Successful B2B companies avoid inside-only thinking. At Henny Penny, for example, all innovation and planning initiatives begin with the needs of customers and the market.  “This is the backbone of our culture, strategic planning, and success,” explains Rob Connelly, CEO of $148 million Henny Penny Corporation, a family-owned manufacturer of food service equipment.  “It has enabled us to hold on to and grow our biggest customers for decades, because our plans help them serve their customers more effectively.  We work extremely closely with our top customers.  Our design and engineering teams share ideas, collaborating to provide new solutions, solve problems, or change the game.” 

One of the home runs at Henny Penny was the development of revolutionary low oil volume (LOV) fryer for McDonald’s Corporation.  “We’d been studying innovative ways of improving and shortening usage in the frying process for quite awhile,” recalls Connelly.  “Together with McDonald’s, we developed a breakthrough product, which not only yields significant cost savings, but is also easy to operate and minimizes environmental impact."

The LOV fryer earned Henny Penny the prestigious McDonald’s Global Innovation Award in 2008.  In 2009, MacDonald’s named it Worldwide Equipment Supplier of the Year and in 2010, Worldwide Equipment Partner of the Year.  That’s the kind of market clout and credibility that can’t be bought – and it led to even more sales.  In addition to sales opportunities at McDonald’s 30,000 restaurants worldwide, Henny Penny applied these innovations to stock models that were successfully rolled out to the small and mid-sized restaurant marketplace.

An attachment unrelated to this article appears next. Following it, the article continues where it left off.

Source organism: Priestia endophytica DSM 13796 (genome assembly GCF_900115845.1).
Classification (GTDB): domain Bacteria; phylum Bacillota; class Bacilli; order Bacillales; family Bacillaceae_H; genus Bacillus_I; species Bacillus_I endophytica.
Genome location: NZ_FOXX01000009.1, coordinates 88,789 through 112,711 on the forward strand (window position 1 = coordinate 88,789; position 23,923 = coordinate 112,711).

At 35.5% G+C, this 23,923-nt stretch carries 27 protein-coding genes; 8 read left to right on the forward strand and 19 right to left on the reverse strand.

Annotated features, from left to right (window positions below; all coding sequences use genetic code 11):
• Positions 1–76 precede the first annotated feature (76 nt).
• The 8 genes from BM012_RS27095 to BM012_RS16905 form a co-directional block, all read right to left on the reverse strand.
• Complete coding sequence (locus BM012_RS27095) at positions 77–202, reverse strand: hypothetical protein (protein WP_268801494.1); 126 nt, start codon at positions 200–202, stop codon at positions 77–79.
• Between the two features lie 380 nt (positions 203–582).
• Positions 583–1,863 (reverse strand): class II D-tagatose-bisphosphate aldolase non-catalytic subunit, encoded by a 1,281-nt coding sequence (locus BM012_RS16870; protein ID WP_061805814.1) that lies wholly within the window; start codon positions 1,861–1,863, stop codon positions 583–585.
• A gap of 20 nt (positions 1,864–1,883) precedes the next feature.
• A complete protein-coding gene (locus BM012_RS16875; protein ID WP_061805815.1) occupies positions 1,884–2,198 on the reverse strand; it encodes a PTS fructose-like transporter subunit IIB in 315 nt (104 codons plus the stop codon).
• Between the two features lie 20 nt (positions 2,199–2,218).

Bottom Line:  With so many strategic and development alternatives to chose from, you must tap your top customers to prioritize, justify, and focus on the opportunities that will deliver the most impact.  Leveraging their industry knowledge through collaborative “outside-inside” thinking is the only way to secure true market alignment that drives Sustainable, Predictable and Profitable Growth.

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Mom’s Almond Sheet Cake and World-Class CABs

Every time my mom makes her famous Almond Sheet Cake, it wins the crowd over.  Everyone loves it (especially me and my dad)…and everyone wants to know, “How can I get this recipe?” 

Many people ask how their Customer Advisory Board (CAB) compares to others…or, how do they know if they are maximizing their CAB initiative.  So here’s a quick litmus test I came up with for Executives and CAB leaders alike to see if their CABs have the right ingredients to blow people away, like my Moms sheet cake.